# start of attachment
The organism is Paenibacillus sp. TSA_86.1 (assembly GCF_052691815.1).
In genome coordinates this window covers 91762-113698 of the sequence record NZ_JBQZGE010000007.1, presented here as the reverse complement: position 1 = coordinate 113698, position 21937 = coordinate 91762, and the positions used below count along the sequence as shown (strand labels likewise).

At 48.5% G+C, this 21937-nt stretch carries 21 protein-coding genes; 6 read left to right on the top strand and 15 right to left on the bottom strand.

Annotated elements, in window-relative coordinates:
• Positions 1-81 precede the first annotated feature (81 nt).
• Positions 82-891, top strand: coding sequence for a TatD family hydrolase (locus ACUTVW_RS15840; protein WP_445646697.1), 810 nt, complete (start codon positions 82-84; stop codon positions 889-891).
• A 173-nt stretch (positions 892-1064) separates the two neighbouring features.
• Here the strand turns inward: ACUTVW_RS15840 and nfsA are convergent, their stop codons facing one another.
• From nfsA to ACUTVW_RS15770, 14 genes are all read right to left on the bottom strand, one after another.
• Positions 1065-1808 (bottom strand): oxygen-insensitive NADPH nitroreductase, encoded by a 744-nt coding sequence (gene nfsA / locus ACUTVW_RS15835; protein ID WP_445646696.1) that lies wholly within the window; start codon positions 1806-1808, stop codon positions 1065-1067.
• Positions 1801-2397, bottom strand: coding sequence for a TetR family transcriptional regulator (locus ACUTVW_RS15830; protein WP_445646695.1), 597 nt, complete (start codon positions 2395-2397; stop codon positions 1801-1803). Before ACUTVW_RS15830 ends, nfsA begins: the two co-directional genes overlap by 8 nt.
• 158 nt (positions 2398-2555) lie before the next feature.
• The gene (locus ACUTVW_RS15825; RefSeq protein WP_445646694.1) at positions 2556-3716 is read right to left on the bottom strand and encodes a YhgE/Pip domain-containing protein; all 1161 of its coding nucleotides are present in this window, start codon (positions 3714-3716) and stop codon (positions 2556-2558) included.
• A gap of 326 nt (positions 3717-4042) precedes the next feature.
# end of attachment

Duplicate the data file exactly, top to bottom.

The organism is Paenibacillus sp. TSA_86.1 (assembly GCF_052691815.1).
In genome coordinates this window covers 91762-113698 of the sequence record NZ_JBQZGE010000007.1, presented here as the reverse complement: position 1 = coordinate 113698, position 21937 = coordinate 91762, and the positions used below count along the sequence as shown (strand labels likewise).

At 48.5% G+C, this 21937-nt stretch carries 21 protein-coding genes; 6 read left to right on the top strand and 15 right to left on the bottom strand.

Annotated elements, in window-relative coordinates:
• Positions 1-81 precede the first annotated feature (81 nt).
• Positions 82-891, top strand: coding sequence for a TatD family hydrolase (locus ACUTVW_RS15840; protein WP_445646697.1), 810 nt, complete (start codon positions 82-84; stop codon positions 889-891).
• A 173-nt stretch (positions 892-1064) separates the two neighbouring features.
• Here the strand turns inward: ACUTVW_RS15840 and nfsA are convergent, their stop codons facing one another.
• From nfsA to ACUTVW_RS15770, 14 genes are all read right to left on the bottom strand, one after another.
• Positions 1065-1808 (bottom strand): oxygen-insensitive NADPH nitroreductase, encoded by a 744-nt coding sequence (gene nfsA / locus ACUTVW_RS15835; protein ID WP_445646696.1) that lies wholly within the window; start codon positions 1806-1808, stop codon positions 1065-1067.
• Positions 1801-2397, bottom strand: coding sequence for a TetR family transcriptional regulator (locus ACUTVW_RS15830; protein WP_445646695.1), 597 nt, complete (start codon positions 2395-2397; stop codon positions 1801-1803). Before ACUTVW_RS15830 ends, nfsA begins: the two co-directional genes overlap by 8 nt.
• 158 nt (positions 2398-2555) lie before the next feature.
• The gene (locus ACUTVW_RS15825; RefSeq protein WP_445646694.1) at positions 2556-3716 is read right to left on the bottom strand and encodes a YhgE/Pip domain-containing protein; all 1161 of its coding nucleotides are present in this window, start codon (positions 3714-3716) and stop codon (positions 2556-2558) included.
• A gap of 326 nt (positions 3717-4042) precedes the next feature.